Electronic – Very high frequency FET


I am trying to amplify a very high frequency square wave. The waveform is 3.3Vpp (biased so it's going from 0 to 3.3v), around 145MHz. I'd like to amplify it to around 10Vpp (doesn't matter if it's DC biased or not, but I'd prefer to stick with a single-ended power supply).

The simplest approach seems to be a simple FET switch, but I've had trouble finding the right one. Most have rise times on the order 8-20ns, way too slow.

Ideally, it'd be capable of this sort of speed and be enhancement mode, with a threshold voltage below 3.3V. The only things I've found this fast are some Cree Gan FETs which would be perfect, but they seem to all be depletion mode, with negative threshold voltages.

Doesn't need to be able to handle much power at all, 500mW at most, so something small and SMD would be perfect.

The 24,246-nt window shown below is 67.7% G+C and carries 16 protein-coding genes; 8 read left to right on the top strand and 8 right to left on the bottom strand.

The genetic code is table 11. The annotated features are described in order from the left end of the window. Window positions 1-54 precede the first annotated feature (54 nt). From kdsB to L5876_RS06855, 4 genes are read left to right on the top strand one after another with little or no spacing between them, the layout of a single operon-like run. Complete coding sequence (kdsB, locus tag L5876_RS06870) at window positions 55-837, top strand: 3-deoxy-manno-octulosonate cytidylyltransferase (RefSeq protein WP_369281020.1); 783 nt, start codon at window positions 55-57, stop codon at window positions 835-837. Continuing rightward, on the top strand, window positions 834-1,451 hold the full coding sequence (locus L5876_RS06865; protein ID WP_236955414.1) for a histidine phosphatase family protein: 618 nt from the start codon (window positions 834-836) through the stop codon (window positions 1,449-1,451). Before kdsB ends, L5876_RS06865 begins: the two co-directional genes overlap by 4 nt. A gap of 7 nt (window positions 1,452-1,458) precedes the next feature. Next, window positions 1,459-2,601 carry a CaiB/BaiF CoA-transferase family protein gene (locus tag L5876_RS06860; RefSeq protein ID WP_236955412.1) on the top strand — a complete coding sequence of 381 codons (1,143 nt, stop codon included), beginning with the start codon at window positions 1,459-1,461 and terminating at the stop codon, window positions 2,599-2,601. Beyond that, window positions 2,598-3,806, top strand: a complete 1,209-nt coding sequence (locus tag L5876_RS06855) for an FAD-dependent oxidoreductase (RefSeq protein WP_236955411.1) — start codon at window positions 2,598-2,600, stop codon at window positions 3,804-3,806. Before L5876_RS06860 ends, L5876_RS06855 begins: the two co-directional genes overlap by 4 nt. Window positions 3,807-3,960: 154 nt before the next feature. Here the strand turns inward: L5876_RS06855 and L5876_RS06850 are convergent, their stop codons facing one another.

Does what I want exist? Or am I barking up the wrong tree entirely?

ETA: The output of this FET would go into a impedance matching network to match a 50ohm transmission line. I don't know the exact parameters of the network as, as far as I understand, it would depend on the FET.

The source is, as stated, a square wave betweeon 0 and 3.3v, coming into the FET on a 50ohm impedance transmission line.

Best Answer

So you want to drive a resonant circuit at 145MHz? Just do that, perhaps with a unity-gain buffer to provide power gain, at 0.5 watts. Using power = Freq * C * Vrms^2, you have C = power/(Freq * Vrms^2). With Vpeak of 1.6v, Vrms of 1.1v, the C = 0.5 / (145MHz * 1.1 * 1.1) = 3,000 picoFarad. Current will be (using P = I * V) = 0.5/1.1 = 0.4 amps at 3.3 volts peakpeak Power dissipation in such cases has the local power equaling the delivered power, or 0.4 watts.

Just use a class-C circuit, over groundplane, to convert the digital swing into a 0.5 watt output. Motorola/ONNN certainly sells such beasts, and has lots of application notes to guide you to success.


This may help. Or not.


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